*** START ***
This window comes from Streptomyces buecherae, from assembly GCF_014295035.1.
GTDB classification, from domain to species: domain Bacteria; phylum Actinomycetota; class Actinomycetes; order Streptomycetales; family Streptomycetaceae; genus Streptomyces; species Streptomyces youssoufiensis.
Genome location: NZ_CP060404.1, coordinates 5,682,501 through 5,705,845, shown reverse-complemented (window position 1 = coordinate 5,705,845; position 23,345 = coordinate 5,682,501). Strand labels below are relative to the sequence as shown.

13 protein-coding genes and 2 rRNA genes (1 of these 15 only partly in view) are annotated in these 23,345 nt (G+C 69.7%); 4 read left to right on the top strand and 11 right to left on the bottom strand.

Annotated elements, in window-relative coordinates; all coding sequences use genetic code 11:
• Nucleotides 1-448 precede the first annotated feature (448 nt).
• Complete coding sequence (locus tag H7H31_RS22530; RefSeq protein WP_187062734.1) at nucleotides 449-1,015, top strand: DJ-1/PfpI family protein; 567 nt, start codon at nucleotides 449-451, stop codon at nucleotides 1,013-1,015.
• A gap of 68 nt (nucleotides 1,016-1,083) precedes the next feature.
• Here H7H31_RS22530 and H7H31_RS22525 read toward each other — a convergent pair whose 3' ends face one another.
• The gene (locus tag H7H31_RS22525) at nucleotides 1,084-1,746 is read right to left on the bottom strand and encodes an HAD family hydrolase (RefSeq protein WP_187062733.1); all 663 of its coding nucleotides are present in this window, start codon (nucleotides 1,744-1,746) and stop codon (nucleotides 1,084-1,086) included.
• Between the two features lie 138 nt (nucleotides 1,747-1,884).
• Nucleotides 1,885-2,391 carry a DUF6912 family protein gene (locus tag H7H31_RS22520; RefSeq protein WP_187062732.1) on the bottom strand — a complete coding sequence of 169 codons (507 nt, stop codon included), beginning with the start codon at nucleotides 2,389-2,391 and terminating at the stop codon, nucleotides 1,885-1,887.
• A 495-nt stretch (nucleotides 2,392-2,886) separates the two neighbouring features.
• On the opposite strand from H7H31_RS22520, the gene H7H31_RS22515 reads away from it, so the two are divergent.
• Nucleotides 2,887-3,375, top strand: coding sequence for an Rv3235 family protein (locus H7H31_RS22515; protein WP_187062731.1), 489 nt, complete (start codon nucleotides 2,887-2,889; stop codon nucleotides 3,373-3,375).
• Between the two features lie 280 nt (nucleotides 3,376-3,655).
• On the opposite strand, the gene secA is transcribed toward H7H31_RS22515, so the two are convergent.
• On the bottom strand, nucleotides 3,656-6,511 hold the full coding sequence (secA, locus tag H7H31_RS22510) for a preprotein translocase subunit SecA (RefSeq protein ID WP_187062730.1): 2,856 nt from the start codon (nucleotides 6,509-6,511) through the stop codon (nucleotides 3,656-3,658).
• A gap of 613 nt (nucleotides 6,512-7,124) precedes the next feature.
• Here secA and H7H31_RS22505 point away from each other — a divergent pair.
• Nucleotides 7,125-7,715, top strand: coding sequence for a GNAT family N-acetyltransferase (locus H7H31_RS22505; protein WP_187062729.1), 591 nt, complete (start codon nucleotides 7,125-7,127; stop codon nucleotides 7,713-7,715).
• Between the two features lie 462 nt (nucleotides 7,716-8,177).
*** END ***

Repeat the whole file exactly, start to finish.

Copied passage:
This window comes from Streptomyces buecherae, from assembly GCF_014295035.1.
GTDB classification, from domain to species: domain Bacteria; phylum Actinomycetota; class Actinomycetes; order Streptomycetales; family Streptomycetaceae; genus Streptomyces; species Streptomyces youssoufiensis.
Genome location: NZ_CP060404.1, coordinates 5,682,501 through 5,705,845, shown reverse-complemented (window position 1 = coordinate 5,705,845; position 23,345 = coordinate 5,682,501). Strand labels below are relative to the sequence as shown.

13 protein-coding genes and 2 rRNA genes (1 of these 15 only partly in view) are annotated in these 23,345 nt (G+C 69.7%); 4 read left to right on the top strand and 11 right to left on the bottom strand.

Annotated elements, in window-relative coordinates; all coding sequences use genetic code 11:
• Nucleotides 1-448 precede the first annotated feature (448 nt).
• Complete coding sequence (locus tag H7H31_RS22530; RefSeq protein WP_187062734.1) at nucleotides 449-1,015, top strand: DJ-1/PfpI family protein; 567 nt, start codon at nucleotides 449-451, stop codon at nucleotides 1,013-1,015.
• A gap of 68 nt (nucleotides 1,016-1,083) precedes the next feature.
• Here H7H31_RS22530 and H7H31_RS22525 read toward each other — a convergent pair whose 3' ends face one another.
• The gene (locus tag H7H31_RS22525) at nucleotides 1,084-1,746 is read right to left on the bottom strand and encodes an HAD family hydrolase (RefSeq protein WP_187062733.1); all 663 of its coding nucleotides are present in this window, start codon (nucleotides 1,744-1,746) and stop codon (nucleotides 1,084-1,086) included.
• Between the two features lie 138 nt (nucleotides 1,747-1,884).
• Nucleotides 1,885-2,391 carry a DUF6912 family protein gene (locus tag H7H31_RS22520; RefSeq protein WP_187062732.1) on the bottom strand — a complete coding sequence of 169 codons (507 nt, stop codon included), beginning with the start codon at nucleotides 2,389-2,391 and terminating at the stop codon, nucleotides 1,885-1,887.
• A 495-nt stretch (nucleotides 2,392-2,886) separates the two neighbouring features.
• On the opposite strand from H7H31_RS22520, the gene H7H31_RS22515 reads away from it, so the two are divergent.
• Nucleotides 2,887-3,375, top strand: coding sequence for an Rv3235 family protein (locus H7H31_RS22515; protein WP_187062731.1), 489 nt, complete (start codon nucleotides 2,887-2,889; stop codon nucleotides 3,373-3,375).
• Between the two features lie 280 nt (nucleotides 3,376-3,655).
• On the opposite strand, the gene secA is transcribed toward H7H31_RS22515, so the two are convergent.
• On the bottom strand, nucleotides 3,656-6,511 hold the full coding sequence (secA, locus tag H7H31_RS22510) for a preprotein translocase subunit SecA (RefSeq protein ID WP_187062730.1): 2,856 nt from the start codon (nucleotides 6,509-6,511) through the stop codon (nucleotides 3,656-3,658).
• A gap of 613 nt (nucleotides 6,512-7,124) precedes the next feature.
• Here secA and H7H31_RS22505 point away from each other — a divergent pair.
• Nucleotides 7,125-7,715, top strand: coding sequence for a GNAT family N-acetyltransferase (locus H7H31_RS22505; protein WP_187062729.1), 591 nt, complete (start codon nucleotides 7,125-7,127; stop codon nucleotides 7,713-7,715).
• Between the two features lie 462 nt (nucleotides 7,716-8,177).